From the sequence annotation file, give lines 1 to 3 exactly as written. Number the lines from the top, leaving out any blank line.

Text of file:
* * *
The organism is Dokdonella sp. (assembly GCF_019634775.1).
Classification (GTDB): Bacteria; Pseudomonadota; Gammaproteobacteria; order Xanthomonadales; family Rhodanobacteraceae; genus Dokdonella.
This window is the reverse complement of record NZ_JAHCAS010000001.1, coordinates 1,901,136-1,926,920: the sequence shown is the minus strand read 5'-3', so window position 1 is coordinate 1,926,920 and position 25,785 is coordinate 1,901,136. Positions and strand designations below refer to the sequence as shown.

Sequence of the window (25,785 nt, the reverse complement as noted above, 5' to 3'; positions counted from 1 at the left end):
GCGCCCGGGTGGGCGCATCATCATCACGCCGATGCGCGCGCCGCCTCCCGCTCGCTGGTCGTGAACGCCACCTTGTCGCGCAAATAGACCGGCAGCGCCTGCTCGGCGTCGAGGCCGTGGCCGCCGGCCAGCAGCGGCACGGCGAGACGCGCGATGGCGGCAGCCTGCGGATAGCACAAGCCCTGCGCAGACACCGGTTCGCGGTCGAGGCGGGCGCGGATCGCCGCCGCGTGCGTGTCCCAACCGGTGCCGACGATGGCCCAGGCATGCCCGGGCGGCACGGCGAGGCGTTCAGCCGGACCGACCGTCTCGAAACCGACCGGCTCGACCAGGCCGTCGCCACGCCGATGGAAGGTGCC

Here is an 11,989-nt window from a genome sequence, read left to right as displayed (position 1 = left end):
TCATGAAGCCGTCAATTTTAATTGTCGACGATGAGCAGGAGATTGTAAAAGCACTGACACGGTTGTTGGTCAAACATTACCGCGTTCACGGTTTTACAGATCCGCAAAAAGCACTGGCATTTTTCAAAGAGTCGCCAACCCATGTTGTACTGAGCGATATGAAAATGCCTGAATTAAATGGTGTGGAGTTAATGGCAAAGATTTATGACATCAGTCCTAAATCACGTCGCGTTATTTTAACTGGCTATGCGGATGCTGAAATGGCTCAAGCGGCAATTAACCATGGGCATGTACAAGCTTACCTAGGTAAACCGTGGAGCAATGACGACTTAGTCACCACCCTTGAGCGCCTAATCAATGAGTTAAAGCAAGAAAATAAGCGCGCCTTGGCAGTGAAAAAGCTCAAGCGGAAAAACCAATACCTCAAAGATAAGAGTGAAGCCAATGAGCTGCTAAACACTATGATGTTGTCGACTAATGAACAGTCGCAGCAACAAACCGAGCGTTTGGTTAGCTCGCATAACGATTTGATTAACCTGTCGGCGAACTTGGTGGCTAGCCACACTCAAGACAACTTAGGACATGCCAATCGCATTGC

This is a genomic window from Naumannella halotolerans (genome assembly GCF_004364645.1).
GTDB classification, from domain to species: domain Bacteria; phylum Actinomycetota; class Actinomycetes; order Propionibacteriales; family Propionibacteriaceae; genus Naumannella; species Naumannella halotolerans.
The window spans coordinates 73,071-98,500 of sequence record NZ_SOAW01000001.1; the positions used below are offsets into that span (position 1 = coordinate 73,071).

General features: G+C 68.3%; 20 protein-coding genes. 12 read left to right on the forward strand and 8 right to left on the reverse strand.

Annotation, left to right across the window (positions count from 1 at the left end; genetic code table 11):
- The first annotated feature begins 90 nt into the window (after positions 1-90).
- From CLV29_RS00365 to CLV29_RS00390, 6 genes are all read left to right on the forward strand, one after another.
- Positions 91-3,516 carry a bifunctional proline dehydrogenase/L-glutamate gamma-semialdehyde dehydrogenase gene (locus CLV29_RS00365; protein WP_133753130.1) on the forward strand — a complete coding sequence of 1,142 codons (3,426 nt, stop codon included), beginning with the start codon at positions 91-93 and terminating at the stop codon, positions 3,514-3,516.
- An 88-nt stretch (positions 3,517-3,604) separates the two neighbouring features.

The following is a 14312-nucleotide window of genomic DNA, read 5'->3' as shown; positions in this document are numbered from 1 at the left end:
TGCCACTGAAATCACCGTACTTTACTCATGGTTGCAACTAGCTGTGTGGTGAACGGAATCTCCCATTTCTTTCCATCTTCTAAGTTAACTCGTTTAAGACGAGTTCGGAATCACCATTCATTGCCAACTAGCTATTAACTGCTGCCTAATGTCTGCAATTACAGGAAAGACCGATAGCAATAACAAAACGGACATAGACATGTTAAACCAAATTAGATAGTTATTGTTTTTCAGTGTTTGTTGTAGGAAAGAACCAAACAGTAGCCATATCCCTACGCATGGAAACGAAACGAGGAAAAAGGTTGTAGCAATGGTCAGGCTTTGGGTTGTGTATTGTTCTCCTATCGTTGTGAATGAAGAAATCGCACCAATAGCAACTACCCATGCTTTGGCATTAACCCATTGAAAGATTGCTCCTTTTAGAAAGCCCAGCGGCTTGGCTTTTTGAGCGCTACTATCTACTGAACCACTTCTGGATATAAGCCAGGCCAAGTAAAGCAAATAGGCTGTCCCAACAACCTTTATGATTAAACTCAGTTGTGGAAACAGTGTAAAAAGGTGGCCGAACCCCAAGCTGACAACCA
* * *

The organism is Dokdonella sp. (assembly GCF_019634775.1).
Classification (GTDB): Bacteria; Pseudomonadota; Gammaproteobacteria; order Xanthomonadales; family Rhodanobacteraceae; genus Dokdonella.
This window is the reverse complement of record NZ_JAHCAS010000001.1, coordinates 1,901,136-1,926,920: the sequence shown is the minus strand read 5'-3', so window position 1 is coordinate 1,926,920 and position 25,785 is coordinate 1,901,136. Positions and strand designations below refer to the sequence as shown.